Forensic Science; Evidence and the Scene of the Crime
What is forensic science? Historical and legal background of forensic science – exchange principles and linkage theory. Forensic science in the U.K – inductive and deductive reasoning. Identification, characterisation, recovery and weighting of trace evidence types. Crime scene searching methodologies; the integrity and continuity of evidence. Introduction to laboratory testing dealing with glass, tool-mark, shoe-mark and tyre impressions. The management of scientific support at crime scenes. Procedures at crime scenes illustrated by reference to crimes of burglary, murder and sexual offences. Fingerprint history, classification, recovery and chemical enhancement of fingerprints. Blood pattern analysis supporting the advances in DNA techniques. Firearms classification, internal & external ballistics, trajectory, mass and velocity. Firearms injuries at crime scenes. Introduction to DNA analysis and the functioning of the National DNA Database. Sexual offence investigation and body fluid identification. Clinical indicators of death and murder scene investigation.
Drug Abuse, Alcohol and Forensic Toxicology
Drugs of abuse and their identification. Drugs, alcohol poisons and their metabolism. Toxicology and the role of the forensic toxicologist. Qualitative and quantitative laboratory analysis.
Signature and handwriting identification. Paper, inks and printed documents. Damage characterisation.
Fires and Explosions:
Arson. Fire and combustion. Types of explosives and the nature of explosions. The crime scene investigation: sampling and laboratory analysis.
This module appears in the following module collections.
28 hours of lectures.
This is available as a wild module.
Method of assessment
Examination (Length 2 hours) 75%; Coursework 25% including on-line assignments.
Crime Scene to Court, the Essentials of Forensic Science, 3rd edition, ed. P. White. Royal Society of Chemistry, 2010. ISBN:1847558828. Forensic Science, 3rd edition, A.R.W. Jackson & J. M. Jackson. Pearson, 2011. ISBN: 9780273738404.
Criminalistics, 10th edition, R. Saferstein. Prentice Hall, 2010. ISBN: 0132545799.
See the library reading list for this module (Canterbury)
Knowledge and understanding of core and foundation scientific physical, biological, and chemical concepts, terminology, theory, units, conventions, and laboratory methods in relation to forensic science. Areas of chemistry (including analytical chemistry, fires and explosions,) as applied to forensic analysis.
Areas of bioscience including cells, biochemistry, human DNA.
Numeracy (including data analysis and statistics), forensic investigation and interpretation (including image analysis, forensic archaeology, ballistics, interrogation, and the extraction, analysis, interpretation of physical evidence) and apply them to forensic examination and analysis.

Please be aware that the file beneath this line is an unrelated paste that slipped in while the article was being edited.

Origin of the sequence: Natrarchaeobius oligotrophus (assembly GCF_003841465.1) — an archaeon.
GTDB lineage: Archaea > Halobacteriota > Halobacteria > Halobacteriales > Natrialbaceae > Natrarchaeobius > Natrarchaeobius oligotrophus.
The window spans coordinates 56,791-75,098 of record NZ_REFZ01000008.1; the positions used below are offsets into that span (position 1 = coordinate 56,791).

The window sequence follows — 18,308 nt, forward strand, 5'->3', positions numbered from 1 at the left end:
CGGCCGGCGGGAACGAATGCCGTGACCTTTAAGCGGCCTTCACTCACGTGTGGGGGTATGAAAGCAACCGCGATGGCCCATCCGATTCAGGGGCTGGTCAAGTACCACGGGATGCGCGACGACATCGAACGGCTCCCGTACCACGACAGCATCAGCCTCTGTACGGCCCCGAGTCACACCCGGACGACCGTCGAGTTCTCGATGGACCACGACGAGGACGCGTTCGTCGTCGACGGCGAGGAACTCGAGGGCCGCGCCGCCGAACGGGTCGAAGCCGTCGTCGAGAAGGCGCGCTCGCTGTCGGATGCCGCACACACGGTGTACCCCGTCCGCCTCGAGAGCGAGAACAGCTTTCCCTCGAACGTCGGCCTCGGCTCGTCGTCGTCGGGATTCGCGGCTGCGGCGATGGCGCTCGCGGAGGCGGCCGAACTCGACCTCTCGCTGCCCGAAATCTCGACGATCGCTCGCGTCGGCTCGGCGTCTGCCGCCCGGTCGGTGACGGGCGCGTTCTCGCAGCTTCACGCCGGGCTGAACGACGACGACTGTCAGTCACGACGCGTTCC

Incident investigation, evidence recovery, preservation, and presentation as an expert witness within the judicial environment.
Ability to demonstrate knowledge and understanding of essential facts, concepts, principles and theories relating to forensic science and to apply such knowledge and understanding to the solution of qualitative and quantitative problems.
Ability to recognise and analyse novel problems involving forensic science and plan strategies for their solution by the evaluation, interpretation and synthesis of scientific information and data by a variety of computational methods.
Safe handling of firearms, ammunition, and propellants. Analysis of forensic evidence related to firearms, firearm discharge, and ballistic theory.
Evidence recovery, preservation, analysis, and presentation to professional standards.
Communication skills, covering both written and oral communication. Self-management and organisational skills with the capacity to support life-long learning.
Problem-solving skills, relating to qualitative and quantitative information, extending to situations where evaluations have to be made on the basis of limited information.
Numeracy and computational skills, including such aspects as error analysis, order-of-magnitude estimations, correct use of units and modes of data presentation.
Information-retrieval skills, in relation to primary and secondary information sources, including information retrieval through on-line computer searches.
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Credit level 4. Certificate level module usually taken in the first stage of an undergraduate degree.
- ECTS credits are recognised throughout the EU and allow you to transfer credit easily from one university to another.
- The named convenor is the convenor for the current academic session.
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